Weight loss surgery. Bariatric surgery. Metabolic surgery. Whatever you call it, as American waistlines have grown over the last three decades, so, too, has the popularity of this type of surgery.
As a Houston, Texas medical malpractice attorney, I’ve investigated and handled numerous bariatric medical malpractice cases. Over the years, I’ve seen trends of different types of procedures that fall into and out of favor.
The methods for each type of procedure differ, but the goal is the same: surgically modifying the patient’s anatomy to allow less space in the stomach to hold and process food. The idea behind it is that with a smaller stomach, patients will feel full and eat less.
For many years, the lap band was very popular, but since 2008, this procedure has declined to almost nothing. The gastric bypass procedure was steadily on top from the mid-1990s until around 2005 and has declined in popularity since then.
Since 2008, every year more and more surgeons and patients choose the sleeve gastrectomy (gastric sleeve) procedure. It’s currently the most common weight loss surgery in America, accounting for nearly 60% of all bariatric procedures.
What is sleeve gastrectomy?
In a gastric sleeve procedure, the surgeon physically cuts out and removes a significant portion of the patient’s stomach. The remaining stomach is surgically stapled back together and is roughly the size and shape of a banana.
Surgeons typically perform a sleeve gastrectomy laparoscopically, rather than as an open procedure.
In an open procedure, the surgeon makes a large incision in the abdomen and can directly see and touch the stomach. For laparoscopic procedures, the surgeon makes a few small incisions in the patient’s belly and uses them to insert instruments including a scope and camera.
All in all, if there are no complications, the surgery takes an hour or two. Many surgeons perform the surgery and discharge the patient the same day, while others keep them at least overnight.
Some surgeons perform bariatric procedures at normal acute care hospitals, while others prefer outpatient or ambulatory surgery centers. It’s often the case that surgeons have a financial interest in the surgery centers, which motivates them to steer patients in that direction. From my experience in handling medical malpractice cases, I think hospitals are safer because they’re typically better equipped with personnel, equipment, and supplies to handle emergencies.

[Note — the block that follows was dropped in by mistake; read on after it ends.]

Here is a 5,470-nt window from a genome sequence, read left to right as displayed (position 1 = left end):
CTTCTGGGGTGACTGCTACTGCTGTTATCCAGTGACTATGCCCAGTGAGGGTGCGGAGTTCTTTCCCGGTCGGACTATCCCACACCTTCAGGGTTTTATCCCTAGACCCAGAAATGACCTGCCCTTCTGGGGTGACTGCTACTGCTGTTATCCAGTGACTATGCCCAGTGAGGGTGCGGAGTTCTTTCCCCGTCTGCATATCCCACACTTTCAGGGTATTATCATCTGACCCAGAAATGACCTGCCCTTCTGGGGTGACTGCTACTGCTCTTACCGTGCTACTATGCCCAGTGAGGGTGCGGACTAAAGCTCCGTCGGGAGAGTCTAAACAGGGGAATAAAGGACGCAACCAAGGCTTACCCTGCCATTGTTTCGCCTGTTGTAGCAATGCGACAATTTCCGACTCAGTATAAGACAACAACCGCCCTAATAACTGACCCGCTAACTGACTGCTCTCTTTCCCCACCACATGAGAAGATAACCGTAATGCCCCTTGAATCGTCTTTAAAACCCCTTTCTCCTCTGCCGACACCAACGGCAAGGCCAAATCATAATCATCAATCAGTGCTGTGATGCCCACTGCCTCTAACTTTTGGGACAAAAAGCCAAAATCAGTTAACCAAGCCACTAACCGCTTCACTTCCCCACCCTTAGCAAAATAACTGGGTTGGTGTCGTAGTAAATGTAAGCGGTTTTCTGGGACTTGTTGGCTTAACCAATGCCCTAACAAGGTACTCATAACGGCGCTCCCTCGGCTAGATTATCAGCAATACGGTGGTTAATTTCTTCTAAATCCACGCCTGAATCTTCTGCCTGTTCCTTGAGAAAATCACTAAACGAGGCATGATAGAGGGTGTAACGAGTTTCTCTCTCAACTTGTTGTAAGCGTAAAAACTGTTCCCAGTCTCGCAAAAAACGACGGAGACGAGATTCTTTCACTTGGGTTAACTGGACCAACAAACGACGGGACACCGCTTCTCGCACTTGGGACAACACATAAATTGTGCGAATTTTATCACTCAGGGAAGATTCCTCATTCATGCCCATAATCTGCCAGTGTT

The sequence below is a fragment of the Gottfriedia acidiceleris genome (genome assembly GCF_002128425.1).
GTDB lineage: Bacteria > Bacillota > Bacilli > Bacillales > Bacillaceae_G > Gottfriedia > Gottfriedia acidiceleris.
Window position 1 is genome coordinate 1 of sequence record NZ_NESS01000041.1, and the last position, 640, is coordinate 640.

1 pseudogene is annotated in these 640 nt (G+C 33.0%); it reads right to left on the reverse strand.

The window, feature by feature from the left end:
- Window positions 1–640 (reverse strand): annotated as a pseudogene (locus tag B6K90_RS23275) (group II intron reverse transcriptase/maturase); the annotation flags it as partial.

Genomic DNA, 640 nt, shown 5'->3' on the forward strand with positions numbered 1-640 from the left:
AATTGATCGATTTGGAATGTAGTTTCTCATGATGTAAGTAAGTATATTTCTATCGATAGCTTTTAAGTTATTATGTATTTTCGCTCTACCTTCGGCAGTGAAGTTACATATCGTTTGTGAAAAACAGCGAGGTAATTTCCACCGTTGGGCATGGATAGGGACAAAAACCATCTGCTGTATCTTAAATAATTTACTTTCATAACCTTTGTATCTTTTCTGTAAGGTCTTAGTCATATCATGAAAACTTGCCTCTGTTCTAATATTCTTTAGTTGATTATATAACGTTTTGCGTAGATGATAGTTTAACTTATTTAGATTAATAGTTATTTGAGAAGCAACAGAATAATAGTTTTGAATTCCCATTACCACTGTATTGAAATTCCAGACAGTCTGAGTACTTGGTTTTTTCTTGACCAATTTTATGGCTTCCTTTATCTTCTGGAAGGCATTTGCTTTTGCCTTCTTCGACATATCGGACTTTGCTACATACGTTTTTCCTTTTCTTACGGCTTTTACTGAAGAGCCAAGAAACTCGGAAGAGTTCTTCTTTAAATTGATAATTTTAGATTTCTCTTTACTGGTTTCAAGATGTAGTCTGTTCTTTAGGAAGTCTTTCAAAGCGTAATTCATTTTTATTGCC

With that said, most complications from weight-loss procedures don’t happen in the operating room, but rather after-the-fact.
Complications you should know about
As with any surgery, there are a lot of things that can go wrong. Some of them might not be obvious while the patient is still in the operating room. The standard of care requires surgeons to assess patients post-operatively and to be on the lookout for signs and symptoms of problems.
This is where I see a lot of medical malpractice. Based on my experience in reviewing a lot of bariatric medical malpractice cases, many weight loss surgeons handle large numbers of patients at any given time. Many of my clients have described the feeling of being in an assembly line. One of the significant risks and drawbacks of this approach is that it can cause surgeons and their staff members to not assess and think about patients as individuals.
This is particularly true when it comes to two common post-operative complications, nausea and vomiting, and pain. Surgeons expect all patients to have a normal amount of all of these symptoms for a day or two after surgery. When a patient has an excessive amount of nausea and vomiting, or it lasts too long, the surgeon needs to evaluate it and figure out what’s wrong. The same is true when a patient’s pain levels are severe or aren’t getting better after a few days.
Nausea and vomiting can lead to a condition called gastric outlet obstruction. This is sometimes caused by an improper surgical procedure, such as overly-tight stitching or a kink, fistula, or blockage. The surgeon can evaluate the symptoms by ordering a diagnostic radiology procedure like a barium swallow (esophagram) or abdominal CT scan.
Severe pain, particularly when it’s accompanied by a fever, can be a sign that the surgeon accidentally nicked, cut, or lacerated the stomach or a nearby vital organ, like the bowel, during the procedure. In almost all cases, medical experts contend that this in and of itself is not negligence. The failure to assess the patient properly for these symptoms, though, is medical malpractice and can also be deadly. Leaking of stomach or bowel contents into the abdominal cavity leads to an infection and can cause deadly sepsis. If a leak is identified, it requires a quick return to the operating room for an emergency surgery.
If you or a family member has been seriously injured as a result of complications after a weight-loss surgery, you should contact one of the best medical malpractice lawyers in Houston, Texas for help in evaluating your potential claim.